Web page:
In practice, workers will generally claim weekly payments and medical expenses immediately following the injury from their employer’s workers compensation insurer. Once the injury has stabilised, the worker may then choose to bring a claim for damages against the employer or other insurer, for example, the compulsory third-party (CTP) insurer or the public liability insurer.
Note: The NSW CTP scheme changed significantly for accidents on or after 1 December 2017. The changes impact third-party recoveries and are discussed further below.
If a worker recovers damages first, there is no entitlement to workers compensation benefits.
It is important to understand that the liability of the third-party is limited to an amount that the third-party would, but for the legislation, be liable to pay to the worker at common law.
When a worker brings their own claim for damages
Against a third-party only
If the worker sues the third-party directly and recovers damages, the worker must reimburse the workers compensation insurer for the amount of compensation paid. A worker cannot ‘double-dip’ and retain both damages and compensation.
If a worker sues the third-party only, the third-party may seek to join the employer and other parties to the proceedings. Once the worker recovers damages, they will cease to be entitled to any further compensation under the Acts and the workers compensation claim can usually be closed once the damages, legal costs and any other outstanding invoices are paid.
If the employer has not been joined to the proceedings, there is a risk that the worker’s damages may be paid without the appropriate recovery to the employer. Insurers should exercise diligence to avoid over-payment of statutory compensation to workers and to ensure they proactively recover out of the worker’s damages.
If payments are made by the workers compensation insurer after the worker has settled their third-party claim, then the right to recover is against the worker (not the third-party insurer). This can be difficult in practice and is best avoided by careful management of the claims.
Against the employer and a third-party
If the worker sues the employer as well as one or more third-parties, then the amount of compensation that can be recovered by the workers compensation insurer depends on the extent of the third-party’s contribution towards the cause(s) of the worker’s injury.
The assessment of damages under the Motor Accidents Compensation Act 1999 (MACA), Motor Accident Injuries Act 2017 (MAIA) and the Civil Liability Act 2002 (CLA) is different to the way in which work injury damages are calculated under the Workers Compensation Act 1987.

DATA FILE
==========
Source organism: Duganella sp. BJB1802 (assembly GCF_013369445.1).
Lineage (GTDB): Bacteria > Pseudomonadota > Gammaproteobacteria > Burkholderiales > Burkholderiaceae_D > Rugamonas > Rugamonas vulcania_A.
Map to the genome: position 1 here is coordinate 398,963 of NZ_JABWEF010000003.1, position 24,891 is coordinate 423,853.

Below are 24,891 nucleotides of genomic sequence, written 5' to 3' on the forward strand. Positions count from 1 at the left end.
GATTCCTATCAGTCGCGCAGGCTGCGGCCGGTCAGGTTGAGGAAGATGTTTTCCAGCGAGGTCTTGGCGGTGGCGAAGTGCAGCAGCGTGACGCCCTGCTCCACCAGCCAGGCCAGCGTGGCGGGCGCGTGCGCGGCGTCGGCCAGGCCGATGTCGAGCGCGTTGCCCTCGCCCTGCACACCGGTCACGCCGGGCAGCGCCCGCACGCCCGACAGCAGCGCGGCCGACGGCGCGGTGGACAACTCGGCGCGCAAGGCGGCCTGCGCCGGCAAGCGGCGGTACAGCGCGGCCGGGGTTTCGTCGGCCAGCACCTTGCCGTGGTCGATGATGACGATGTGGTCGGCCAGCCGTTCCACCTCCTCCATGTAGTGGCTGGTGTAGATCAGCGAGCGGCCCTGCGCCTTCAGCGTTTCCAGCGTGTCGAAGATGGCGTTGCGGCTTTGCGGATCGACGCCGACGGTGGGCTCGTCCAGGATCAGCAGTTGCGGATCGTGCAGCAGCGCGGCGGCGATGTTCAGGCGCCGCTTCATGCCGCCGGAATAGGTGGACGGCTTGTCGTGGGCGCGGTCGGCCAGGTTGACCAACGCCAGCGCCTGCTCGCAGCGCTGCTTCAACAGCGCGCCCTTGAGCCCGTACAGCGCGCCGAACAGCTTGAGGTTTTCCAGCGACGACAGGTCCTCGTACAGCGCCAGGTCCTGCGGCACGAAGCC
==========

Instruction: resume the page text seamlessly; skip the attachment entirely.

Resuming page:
Work injury damages are only payable if the worker has at least 15 per cent whole person impairment and the damages are limited to past and future economic loss only.
A claim for damages under the MACA, MAIA or CLA will potentially recover damages for past and future economic loss, treatment and care expenses, domestic assistance, and non-economic loss, etc – subject to meeting the thresholds and specific requirements of the separate legislation.
Where a worker commences against both an employer and non-employer, different damages calculations will apply in respect of the same incident. Legal providers who are experienced and understand the complexities of the different legislative regimes and how they interact will be able to assist insurers in this regard.
If the employer is found to be liable to pay damages to the worker, then the workers compensation insurer will receive ‘credit’ for the compensation already paid and pay the balance of their portion of the damages. If the amount of damages to be paid by the employer is less than the amount of compensation already paid, then the workers compensation insurer will ‘recover’ the difference out of the worker’s overall damages award.
In practice, many multi-party matters settle at mediation or informal settlement conference. Insurers should provide an accurate and up-to-date list of payments prior to any mediation or settlement conference, to allow the mathematical calculations to be undertaken accurately by all the parties.
Insurer attendance at mediations and settlement conferences can assist in achieving settlement and provide opportunities for case managers to better understand the complexities of the legislation. Refer to Insurer guidance GN 8.2 Insurer participation in disputes and mediations for more information.
Against the employer only
Where the worker brings a claim for damages solely against the employer (a work injury damages claim), then an ‘accounting’ or credit for payments made exercise is undertaken (rather than a true third-party recovery). This means that the employer gets credit for payments of weekly compensation already made under the Act.